Though not as famous as his buildings, Gehry’s forays into furniture design have been groundbreaking in their own way, often mirroring the evolution of his architecture. Interest has increased as the architect’s fame has soared, though prices have stayed moderate. “Given his stature,” says Richard Wright, owner of Wright auction house and gallery in Chicago, “there are relatively good deals for signature pieces.”

Gehry’s best-known furniture is probably his Easy Edges line, made of ribbonlike layers of corrugated cardboard. Launched in 1969, the collection was a big success for a few years, but Gehry halted production for fear of having his name forever tied to furniture, not architecture. Still, examples are fairly abundant, and for the past several years Vitra has been making new versions of the iconic Wiggle side chair and stool. For these reasons, prices have remained flat, with vintage stools hovering between $2,000 and $3,000 for years.

In 1980, New City Editions in Venice, California, began producing limited editions of Gehry’s more adventurous Experimental Edges collection, which captures the raw energy of his architecture in shredded and torn cardboard. Much scarcer, these pieces command far higher prices. A Bubbles chaise brought in $18,750 at a Wright auction last summer, while Christie’s sold a pair of the Sitting Beaver side chairs for $20,400 in 2005, more than twice their estimate. Admittedly, cardboard is a challenging material to conserve. Moisture is a mortal enemy, and prolonged sitting can crush the corrugated edges, lessening the value of a piece.

Capturing the highest prices at auction by far are Gehry’s limited-edition Fish lamps with Formica and glass “scales,” produced in the mid-’80s by New City Editions. The whimsical lamps, the subject of a recent show at New York’s Jewish Museum, reflect Gehry’s recurring use of fish forms in his work. Examples have fetched up to $180,000 (at Sotheby’s sale of the David Whitney estate in 2006), a record for Gehry at auction. “Gehry’s work has broad appeal,” says Wright. “It’s not just for the collector of architecture.” —Raul Barreneche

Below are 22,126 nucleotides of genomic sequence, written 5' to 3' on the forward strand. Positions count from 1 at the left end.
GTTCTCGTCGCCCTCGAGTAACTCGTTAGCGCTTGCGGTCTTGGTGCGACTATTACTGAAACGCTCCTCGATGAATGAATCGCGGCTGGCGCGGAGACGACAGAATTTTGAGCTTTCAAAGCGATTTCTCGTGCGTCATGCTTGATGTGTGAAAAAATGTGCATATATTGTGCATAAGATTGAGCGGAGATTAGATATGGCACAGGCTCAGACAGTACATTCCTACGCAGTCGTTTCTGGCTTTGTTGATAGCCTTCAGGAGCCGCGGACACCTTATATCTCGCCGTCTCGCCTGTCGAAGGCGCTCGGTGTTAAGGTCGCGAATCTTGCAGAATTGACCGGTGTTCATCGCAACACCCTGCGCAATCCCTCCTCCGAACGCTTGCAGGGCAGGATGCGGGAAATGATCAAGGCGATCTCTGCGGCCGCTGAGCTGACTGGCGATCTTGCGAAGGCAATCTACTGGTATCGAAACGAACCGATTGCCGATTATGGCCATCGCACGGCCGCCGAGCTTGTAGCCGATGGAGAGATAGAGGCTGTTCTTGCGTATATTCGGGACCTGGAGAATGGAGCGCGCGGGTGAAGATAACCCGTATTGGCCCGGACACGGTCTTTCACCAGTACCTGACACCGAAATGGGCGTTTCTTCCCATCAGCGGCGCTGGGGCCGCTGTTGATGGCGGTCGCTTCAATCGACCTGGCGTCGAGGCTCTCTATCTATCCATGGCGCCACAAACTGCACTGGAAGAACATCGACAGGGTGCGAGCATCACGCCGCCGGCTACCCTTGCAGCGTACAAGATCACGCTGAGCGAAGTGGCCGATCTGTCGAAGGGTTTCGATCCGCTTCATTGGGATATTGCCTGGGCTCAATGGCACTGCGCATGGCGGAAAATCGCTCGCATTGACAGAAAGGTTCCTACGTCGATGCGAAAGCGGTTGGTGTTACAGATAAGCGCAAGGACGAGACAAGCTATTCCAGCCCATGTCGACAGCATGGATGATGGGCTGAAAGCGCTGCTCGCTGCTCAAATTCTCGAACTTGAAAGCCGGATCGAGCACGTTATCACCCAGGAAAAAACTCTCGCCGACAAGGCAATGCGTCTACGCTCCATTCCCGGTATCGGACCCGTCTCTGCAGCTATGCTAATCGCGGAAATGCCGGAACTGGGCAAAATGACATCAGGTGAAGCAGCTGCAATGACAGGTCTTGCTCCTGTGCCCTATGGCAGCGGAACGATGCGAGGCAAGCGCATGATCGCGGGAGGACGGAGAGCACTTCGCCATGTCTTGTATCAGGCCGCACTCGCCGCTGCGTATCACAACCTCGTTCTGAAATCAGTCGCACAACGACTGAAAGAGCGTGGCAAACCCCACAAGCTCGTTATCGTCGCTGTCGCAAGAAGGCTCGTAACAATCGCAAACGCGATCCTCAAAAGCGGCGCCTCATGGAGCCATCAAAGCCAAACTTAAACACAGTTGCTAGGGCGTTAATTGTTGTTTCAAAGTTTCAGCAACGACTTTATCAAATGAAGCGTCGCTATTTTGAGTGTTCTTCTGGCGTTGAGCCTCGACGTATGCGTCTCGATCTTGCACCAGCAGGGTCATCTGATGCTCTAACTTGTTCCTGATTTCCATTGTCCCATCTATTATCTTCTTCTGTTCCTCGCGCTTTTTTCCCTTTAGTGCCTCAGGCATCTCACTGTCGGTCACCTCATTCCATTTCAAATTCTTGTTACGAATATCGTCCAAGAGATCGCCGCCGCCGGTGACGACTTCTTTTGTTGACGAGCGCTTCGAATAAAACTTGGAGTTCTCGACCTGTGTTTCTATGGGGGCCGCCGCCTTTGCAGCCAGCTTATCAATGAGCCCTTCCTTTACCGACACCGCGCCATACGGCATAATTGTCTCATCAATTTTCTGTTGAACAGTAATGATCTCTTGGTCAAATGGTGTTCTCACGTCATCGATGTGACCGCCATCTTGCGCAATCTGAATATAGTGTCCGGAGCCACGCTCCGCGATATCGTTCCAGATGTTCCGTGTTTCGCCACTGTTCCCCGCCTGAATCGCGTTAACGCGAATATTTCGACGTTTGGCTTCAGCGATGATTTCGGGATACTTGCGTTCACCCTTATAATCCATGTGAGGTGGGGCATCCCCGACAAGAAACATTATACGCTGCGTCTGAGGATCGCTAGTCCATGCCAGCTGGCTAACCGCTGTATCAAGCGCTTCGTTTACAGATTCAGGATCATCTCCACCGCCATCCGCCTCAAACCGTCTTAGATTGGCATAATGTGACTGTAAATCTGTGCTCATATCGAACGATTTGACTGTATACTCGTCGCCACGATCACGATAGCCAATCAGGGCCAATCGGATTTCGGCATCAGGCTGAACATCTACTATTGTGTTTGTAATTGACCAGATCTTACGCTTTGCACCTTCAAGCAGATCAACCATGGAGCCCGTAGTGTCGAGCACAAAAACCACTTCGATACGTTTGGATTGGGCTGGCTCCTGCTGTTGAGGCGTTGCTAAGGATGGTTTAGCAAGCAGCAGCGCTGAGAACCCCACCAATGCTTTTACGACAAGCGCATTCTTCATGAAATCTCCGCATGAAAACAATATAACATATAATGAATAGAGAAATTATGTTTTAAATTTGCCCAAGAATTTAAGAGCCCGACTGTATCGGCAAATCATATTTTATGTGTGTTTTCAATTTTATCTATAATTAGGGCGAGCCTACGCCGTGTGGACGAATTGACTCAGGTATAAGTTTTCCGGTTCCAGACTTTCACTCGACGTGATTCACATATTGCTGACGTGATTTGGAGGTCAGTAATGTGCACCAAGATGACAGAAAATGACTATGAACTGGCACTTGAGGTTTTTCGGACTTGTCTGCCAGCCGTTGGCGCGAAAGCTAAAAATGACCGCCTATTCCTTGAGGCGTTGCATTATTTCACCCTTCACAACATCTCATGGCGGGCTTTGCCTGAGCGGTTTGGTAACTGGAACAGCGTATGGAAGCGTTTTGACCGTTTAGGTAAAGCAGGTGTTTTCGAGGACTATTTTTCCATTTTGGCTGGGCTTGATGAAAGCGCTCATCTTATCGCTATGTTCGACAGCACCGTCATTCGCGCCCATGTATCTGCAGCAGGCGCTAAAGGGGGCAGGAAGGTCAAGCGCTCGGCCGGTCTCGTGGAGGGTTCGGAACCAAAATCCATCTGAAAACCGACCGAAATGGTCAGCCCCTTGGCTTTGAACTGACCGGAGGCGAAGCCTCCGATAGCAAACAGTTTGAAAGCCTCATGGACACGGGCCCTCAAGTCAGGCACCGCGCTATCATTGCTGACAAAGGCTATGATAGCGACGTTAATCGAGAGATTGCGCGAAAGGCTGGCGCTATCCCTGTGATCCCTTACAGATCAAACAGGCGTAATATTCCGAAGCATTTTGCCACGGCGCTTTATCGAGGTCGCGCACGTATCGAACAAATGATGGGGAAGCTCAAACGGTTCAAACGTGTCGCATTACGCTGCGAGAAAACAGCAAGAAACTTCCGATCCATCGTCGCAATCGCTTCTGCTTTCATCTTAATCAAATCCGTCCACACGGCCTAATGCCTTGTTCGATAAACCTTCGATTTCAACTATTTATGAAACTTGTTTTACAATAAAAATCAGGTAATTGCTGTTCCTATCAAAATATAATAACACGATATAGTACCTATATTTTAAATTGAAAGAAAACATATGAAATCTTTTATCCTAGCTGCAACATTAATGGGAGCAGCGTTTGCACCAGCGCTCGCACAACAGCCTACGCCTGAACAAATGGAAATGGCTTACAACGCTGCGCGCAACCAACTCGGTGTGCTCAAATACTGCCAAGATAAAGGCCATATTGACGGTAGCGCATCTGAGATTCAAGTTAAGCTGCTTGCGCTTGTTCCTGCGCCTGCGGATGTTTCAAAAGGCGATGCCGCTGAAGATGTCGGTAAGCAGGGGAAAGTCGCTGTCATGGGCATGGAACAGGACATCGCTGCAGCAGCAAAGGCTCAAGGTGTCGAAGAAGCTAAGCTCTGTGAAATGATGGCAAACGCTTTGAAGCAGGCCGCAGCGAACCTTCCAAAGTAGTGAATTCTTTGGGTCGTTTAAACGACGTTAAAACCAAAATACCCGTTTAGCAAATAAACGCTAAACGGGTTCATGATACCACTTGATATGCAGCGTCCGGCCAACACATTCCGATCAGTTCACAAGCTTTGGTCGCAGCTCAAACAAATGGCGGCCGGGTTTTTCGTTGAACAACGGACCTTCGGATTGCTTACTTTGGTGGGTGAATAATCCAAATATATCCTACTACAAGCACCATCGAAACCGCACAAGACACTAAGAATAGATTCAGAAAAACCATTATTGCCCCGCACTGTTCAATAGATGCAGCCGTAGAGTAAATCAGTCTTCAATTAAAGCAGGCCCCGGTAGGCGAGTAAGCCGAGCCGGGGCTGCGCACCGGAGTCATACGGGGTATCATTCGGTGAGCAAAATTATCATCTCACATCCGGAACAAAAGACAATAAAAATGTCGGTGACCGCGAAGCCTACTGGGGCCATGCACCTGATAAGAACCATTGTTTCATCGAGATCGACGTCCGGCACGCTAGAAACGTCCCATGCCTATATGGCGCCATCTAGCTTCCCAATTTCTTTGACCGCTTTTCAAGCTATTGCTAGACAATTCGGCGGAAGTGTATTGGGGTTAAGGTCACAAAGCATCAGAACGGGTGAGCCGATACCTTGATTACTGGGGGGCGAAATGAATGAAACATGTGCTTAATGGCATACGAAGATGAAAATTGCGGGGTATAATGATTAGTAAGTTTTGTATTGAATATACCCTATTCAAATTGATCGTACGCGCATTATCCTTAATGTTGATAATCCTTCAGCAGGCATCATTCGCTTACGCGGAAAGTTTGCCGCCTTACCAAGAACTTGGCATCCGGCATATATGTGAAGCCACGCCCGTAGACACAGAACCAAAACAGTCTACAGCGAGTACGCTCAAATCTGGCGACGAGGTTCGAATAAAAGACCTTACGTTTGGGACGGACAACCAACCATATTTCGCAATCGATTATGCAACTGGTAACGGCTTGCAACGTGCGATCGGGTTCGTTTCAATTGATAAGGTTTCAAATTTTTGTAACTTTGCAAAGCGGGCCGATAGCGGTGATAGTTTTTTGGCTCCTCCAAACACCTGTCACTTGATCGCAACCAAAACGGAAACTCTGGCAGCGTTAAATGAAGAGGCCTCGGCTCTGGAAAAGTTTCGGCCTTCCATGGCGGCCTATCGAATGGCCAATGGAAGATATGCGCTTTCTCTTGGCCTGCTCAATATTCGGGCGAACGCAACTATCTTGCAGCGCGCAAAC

Rave New World

In the tradition-bound world of classical music, Michael Tilson Thomas is a trailblazer. He’s also one of the hardest-working music directors in the business, with posts at the San Francisco Symphony, the London Symphony Orchestra and Miami’s New World Symphony. He founded the latter in 1987 as a three-year immersion program for advanced conservatory graduates. Since then, the acclaimed group has performed at the Lincoln Theater, an outdated Art Deco space with so-so acoustics: confining conditions for a tech-savvy musical leader who even has his own YouTube channel. But for the past five years Tilson Thomas has collaborated with Frank Gehry, a friend since childhood, on a new state-of-the-art campus in Miami Beach that will be inaugurated with a weeklong series of concerts and events kicking off January 25.

In addition to a 750-seat concert hall and rehearsal spaces (all outfitted with lots of 21st-century technology), there’s a rooftop terrace, a 2.5-acre public park and a 7,000-square-foot exterior video wall. Tilson Thomas says the main hall, with its adjustable seating and staging, is really like “several performance spaces, where audiences can surround the music or be surrounded by it. And the hall has numerous surfaces for projecting video, so rather than reading in the program that Stravinsky quoted a Ukrainian folk song in a piece, you’d see an archival clip of a group playing that song.” The goal, he says, is “to create new habits of concert-giving.” —Adam Baer